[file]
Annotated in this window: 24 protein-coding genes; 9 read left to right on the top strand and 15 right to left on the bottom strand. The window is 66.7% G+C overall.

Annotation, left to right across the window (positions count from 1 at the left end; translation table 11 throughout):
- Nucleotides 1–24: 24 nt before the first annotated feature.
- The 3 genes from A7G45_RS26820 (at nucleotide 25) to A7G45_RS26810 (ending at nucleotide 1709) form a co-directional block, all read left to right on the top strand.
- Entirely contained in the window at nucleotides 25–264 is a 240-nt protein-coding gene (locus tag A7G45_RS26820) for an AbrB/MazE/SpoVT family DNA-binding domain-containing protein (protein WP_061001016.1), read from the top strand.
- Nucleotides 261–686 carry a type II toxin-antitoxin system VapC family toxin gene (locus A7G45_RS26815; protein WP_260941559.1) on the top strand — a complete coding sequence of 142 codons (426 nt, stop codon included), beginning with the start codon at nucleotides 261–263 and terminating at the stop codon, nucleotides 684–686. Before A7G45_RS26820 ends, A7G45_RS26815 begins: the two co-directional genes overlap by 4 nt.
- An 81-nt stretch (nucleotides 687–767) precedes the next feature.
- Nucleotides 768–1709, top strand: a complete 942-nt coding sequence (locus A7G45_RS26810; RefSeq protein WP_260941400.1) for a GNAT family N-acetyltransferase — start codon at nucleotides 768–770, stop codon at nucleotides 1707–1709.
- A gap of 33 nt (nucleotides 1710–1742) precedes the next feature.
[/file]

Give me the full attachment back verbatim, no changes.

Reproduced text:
Annotated in this window: 24 protein-coding genes; 9 read left to right on the top strand and 15 right to left on the bottom strand. The window is 66.7% G+C overall.

Annotation, left to right across the window (positions count from 1 at the left end; translation table 11 throughout):
- Nucleotides 1–24: 24 nt before the first annotated feature.
- The 3 genes from A7G45_RS26820 (at nucleotide 25) to A7G45_RS26810 (ending at nucleotide 1709) form a co-directional block, all read left to right on the top strand.
- Entirely contained in the window at nucleotides 25–264 is a 240-nt protein-coding gene (locus tag A7G45_RS26820) for an AbrB/MazE/SpoVT family DNA-binding domain-containing protein (protein WP_061001016.1), read from the top strand.
- Nucleotides 261–686 carry a type II toxin-antitoxin system VapC family toxin gene (locus A7G45_RS26815; protein WP_260941559.1) on the top strand — a complete coding sequence of 142 codons (426 nt, stop codon included), beginning with the start codon at nucleotides 261–263 and terminating at the stop codon, nucleotides 684–686. Before A7G45_RS26820 ends, A7G45_RS26815 begins: the two co-directional genes overlap by 4 nt.
- An 81-nt stretch (nucleotides 687–767) precedes the next feature.
- Nucleotides 768–1709, top strand: a complete 942-nt coding sequence (locus A7G45_RS26810; RefSeq protein WP_260941400.1) for a GNAT family N-acetyltransferase — start codon at nucleotides 768–770, stop codon at nucleotides 1707–1709.
- A gap of 33 nt (nucleotides 1710–1742) precedes the next feature.